We’ve shared many, many life experiences – birthdays, retirements, a clean bill of health —and these days I often find myself looking forward to Wednesdays so that I can figure out how to illuminate some personal situation. Because my friends are wise. Cancer has shown them how to comfort, and how to laugh, and most of all, how to really LIVE. And yoga continues to provide a path for further transformation.

This issue of Fit Yoga is dedicated to each of them: Joan, Susan, Ned, Norma, Robin, Janet, Donna, Janet K., and all the others who have shared our practice. Thank you all for helping me find my truest self and shining your lights in my heart.

And to all our Fit Yoga readers, I urge you to stop, take a moment to breathe, then send out into the universe an intention of gratitude. We are so lucky to be yogis.



March 2006
Winter always seems longer than the other seasons, doesn’t it? When you look at a calendar, it’s obvious that the blustery days last approximately the same length of time as the sublime summer ones, but somehow—maybe it’s the inclement weather or the longer nights—winter seems to drag.

But I’ve been approaching winter in a different way lately. And even as the golden light of spring perches on the horizon, I’m thinking that carrying over some remnants of the long hibernation might not be a bad idea.

As yogis, we’re always reminded about looking inward, and winter is the perfect environment for introspection in both asana and meditation practice. It’s an ideal opportunity to work on that vast internal universe, and look for the seeds of authenticity in ourselves.

By coming onto our mats and allowing ourselves to be wrapped in the warm cocoon of positive yogic energy, we’re able to get a good look at our true essence—and to set intentions for change. We use our asanas to melt physical obstacles, and we use meditation to see and understand more clearly.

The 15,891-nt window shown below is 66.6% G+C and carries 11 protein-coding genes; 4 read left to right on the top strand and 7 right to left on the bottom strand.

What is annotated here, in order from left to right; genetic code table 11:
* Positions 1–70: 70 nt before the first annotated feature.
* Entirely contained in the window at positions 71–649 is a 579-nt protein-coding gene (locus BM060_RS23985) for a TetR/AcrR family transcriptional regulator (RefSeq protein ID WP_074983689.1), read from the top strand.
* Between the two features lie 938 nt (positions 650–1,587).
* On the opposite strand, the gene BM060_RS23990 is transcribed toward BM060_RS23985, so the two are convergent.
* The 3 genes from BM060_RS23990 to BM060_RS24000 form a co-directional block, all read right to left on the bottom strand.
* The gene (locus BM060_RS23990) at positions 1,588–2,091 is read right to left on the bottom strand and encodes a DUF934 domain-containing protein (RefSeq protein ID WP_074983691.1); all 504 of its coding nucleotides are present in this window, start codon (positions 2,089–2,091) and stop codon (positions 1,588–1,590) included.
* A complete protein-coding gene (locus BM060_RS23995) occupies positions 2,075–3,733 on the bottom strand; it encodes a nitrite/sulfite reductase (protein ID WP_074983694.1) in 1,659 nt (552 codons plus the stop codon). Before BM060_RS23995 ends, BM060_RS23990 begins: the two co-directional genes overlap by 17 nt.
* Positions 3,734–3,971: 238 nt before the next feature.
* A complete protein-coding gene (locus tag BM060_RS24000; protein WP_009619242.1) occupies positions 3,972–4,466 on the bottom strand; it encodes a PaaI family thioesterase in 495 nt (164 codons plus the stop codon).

Now that a new season is ready to debut, we can take all these self-realizations up to a new level of awareness. And as we emerge from our winter cocoons with a new self-perspective, perhaps our outward perspective will take on a new and improved view. Perhaps we’ll be able to approach life with more forgiveness, a lot more love, and a lot less judgment.

So as you get ready to step into spring, by all means shed the negative vibes that may be hanging around—just make sure you keep the good stuff safely tucked inside.


No Fear

Why in the world are we here_
Surely not to live in pain and fear

Instant Karma
John Lennon

The world can be a scary place. For some, who are trying to survive in war zones, there is a real danger to face, while others may be dealing with a different kind of destruction, such as a life-threatening illness in themselves or a loved one. The rest of us lucky beings simply have to deal with life’s daily wrenches—some of them legitimately scary, while other stuff that we perceive as frightening could actually be a blessing in disguise, like losing a job or ending a relationship.